Philippines arrests Korean mobsterThe former leader of a Korean crime syndicate was arrested in the Philippines after hiding out in the Southeast Asian nation for more than two years.
Cho Yang-eun, the former leader of a Korean mafia group dubbed the “Yang-eun faction,” is wanted on fraud charges after he illegally obtained a loan from a Korean savings bank in 2010.
The Seoul police announced on Tuesday that Philippine authorities had arrested Cho at a casino in Angeles City, in the northern part of the country, at about 7:53 a.m.
A group of local police officers surrounded the casino while a special forces team raided the building. Under Philippine law, firearms are banned in casinos.
The Philippines could extradite Cho to Korea as early as today, the Seoul police confirmed.
The 63-year-old gangster, who owned two karaoke parlors in the Gangnam area, in southern Seoul, received a 4.4 billion won ($4.14 million) loan from Jeil Savings Bank.
Cho allegedly forged documents relating to his personal assets to secure the loan.
After Seoul police opened an investigation into these activities in 2011, Cho escaped to the Philippines, where he entered the country on a tourist visa.
He has lived there as an illegal immigrant since March, when the Korean Foreign Ministry invalidated his passport.
A local Korean court eventually issued a warrant for Cho’s arrest following a request from police.
Afterward, Interpol placed him on its list of “red notices,” which identifies fugitives sought internationally for capture and extradition.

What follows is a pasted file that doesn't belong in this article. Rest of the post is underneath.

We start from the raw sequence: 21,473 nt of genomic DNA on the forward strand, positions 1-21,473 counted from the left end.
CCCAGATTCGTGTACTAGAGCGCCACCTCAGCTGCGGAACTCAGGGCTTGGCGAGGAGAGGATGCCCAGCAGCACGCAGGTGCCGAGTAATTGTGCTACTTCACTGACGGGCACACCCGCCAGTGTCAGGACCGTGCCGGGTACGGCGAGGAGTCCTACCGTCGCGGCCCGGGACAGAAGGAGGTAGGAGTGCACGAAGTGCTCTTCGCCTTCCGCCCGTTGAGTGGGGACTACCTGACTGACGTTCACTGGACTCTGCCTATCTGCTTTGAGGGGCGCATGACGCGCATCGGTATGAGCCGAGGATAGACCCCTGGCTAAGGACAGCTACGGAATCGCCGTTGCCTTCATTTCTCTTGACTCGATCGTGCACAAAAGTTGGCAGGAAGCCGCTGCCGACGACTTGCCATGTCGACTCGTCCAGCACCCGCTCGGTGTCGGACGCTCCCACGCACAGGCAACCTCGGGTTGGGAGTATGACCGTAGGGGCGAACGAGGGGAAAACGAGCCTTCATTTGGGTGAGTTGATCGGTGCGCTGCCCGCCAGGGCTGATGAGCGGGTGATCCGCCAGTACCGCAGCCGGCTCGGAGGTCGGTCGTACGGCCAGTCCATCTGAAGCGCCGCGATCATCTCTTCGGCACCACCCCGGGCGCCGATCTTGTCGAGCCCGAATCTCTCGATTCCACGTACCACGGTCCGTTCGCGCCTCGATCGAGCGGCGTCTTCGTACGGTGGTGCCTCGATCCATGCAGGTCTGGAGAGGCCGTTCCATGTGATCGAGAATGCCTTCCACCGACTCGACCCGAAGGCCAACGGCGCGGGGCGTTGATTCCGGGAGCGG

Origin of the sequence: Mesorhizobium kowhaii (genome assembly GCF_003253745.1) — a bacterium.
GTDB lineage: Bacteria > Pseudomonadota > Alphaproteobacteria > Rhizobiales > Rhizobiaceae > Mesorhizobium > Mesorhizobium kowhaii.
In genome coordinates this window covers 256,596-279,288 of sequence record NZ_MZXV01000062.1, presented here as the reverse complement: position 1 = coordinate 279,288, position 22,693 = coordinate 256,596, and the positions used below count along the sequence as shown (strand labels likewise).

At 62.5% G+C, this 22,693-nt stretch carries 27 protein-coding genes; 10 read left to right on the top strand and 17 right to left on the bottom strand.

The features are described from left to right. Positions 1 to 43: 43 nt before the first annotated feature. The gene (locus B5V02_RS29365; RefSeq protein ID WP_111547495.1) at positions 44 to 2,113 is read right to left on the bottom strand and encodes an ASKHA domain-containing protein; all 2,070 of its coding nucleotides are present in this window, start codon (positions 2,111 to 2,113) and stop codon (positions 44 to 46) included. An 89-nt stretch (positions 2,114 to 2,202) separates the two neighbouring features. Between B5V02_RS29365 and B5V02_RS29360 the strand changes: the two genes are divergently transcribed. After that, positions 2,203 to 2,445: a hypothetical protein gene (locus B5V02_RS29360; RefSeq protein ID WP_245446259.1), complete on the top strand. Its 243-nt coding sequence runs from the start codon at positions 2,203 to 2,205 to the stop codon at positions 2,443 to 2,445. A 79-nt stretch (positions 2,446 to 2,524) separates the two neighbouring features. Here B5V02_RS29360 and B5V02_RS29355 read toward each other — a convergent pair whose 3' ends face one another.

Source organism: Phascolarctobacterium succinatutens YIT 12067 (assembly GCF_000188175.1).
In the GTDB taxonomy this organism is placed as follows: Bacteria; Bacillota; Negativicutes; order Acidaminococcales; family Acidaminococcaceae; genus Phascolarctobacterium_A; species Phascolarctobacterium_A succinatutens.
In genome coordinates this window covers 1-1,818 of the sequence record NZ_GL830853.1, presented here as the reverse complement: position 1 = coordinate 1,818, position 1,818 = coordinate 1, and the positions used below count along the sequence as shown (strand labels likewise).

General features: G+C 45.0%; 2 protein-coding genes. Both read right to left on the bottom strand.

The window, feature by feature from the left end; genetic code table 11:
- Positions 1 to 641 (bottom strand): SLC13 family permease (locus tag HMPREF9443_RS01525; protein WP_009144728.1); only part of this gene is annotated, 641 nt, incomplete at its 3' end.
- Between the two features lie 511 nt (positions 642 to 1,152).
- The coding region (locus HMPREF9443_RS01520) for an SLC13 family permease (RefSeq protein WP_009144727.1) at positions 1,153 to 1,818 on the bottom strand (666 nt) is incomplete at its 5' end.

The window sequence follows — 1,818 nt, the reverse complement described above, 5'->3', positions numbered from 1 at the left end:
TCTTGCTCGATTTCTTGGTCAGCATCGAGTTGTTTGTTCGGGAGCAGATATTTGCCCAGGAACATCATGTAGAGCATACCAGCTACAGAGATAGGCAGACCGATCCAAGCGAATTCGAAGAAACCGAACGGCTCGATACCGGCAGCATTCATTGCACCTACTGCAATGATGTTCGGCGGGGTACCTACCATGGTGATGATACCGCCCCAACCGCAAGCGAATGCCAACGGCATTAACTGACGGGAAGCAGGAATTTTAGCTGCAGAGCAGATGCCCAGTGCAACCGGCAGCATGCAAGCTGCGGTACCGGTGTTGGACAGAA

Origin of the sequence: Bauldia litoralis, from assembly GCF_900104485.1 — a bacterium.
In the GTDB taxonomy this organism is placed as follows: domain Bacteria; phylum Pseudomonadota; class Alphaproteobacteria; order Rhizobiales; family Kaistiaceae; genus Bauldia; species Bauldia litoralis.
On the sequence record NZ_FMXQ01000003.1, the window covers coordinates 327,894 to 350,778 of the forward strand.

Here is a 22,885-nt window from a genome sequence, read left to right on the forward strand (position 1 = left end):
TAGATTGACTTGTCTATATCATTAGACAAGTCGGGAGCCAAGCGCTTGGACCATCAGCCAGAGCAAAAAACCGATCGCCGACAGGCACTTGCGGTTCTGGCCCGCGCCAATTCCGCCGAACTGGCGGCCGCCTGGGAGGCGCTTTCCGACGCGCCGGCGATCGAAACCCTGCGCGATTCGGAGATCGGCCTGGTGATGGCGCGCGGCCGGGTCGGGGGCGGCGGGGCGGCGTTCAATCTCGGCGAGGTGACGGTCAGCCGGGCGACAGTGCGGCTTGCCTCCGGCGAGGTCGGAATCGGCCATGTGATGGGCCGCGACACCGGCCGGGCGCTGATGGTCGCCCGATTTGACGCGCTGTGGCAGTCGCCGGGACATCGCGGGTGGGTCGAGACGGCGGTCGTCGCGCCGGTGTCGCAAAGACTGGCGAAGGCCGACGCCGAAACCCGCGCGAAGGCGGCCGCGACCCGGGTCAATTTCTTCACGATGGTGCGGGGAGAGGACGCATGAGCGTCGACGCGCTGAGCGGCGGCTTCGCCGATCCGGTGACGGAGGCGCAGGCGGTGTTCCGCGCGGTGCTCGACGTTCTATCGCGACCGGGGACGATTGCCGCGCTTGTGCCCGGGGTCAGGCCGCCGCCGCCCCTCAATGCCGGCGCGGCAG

The Philippines placed him on its own list of fugitives, allowing national authorities to arrest him without approval from Seoul.
“We are planning to expand our investigation because [Cho] is also suspected of extorting money from Korean residents in the Philippines while he was staying there ? [stealing] tens of million dollars,” a Seoul police official told the JoongAng Ilbo.
Cho was convicted in 1980 of leading the Yang-eun faction ? one of the three most powerful mafia groups in Korea ? for which he served 15 years in prison.
After his release in 1995, Cho publicly renounced his life of crime and insisted he had changed his ways, becoming a devout Christian.
The next year, he published his autobiography and released a film titled “Boss,” which chronicled his career as a gangster.
BY KIM HEE-JIN AND MIN KYUNG-WON [firstname.lastname@example.org]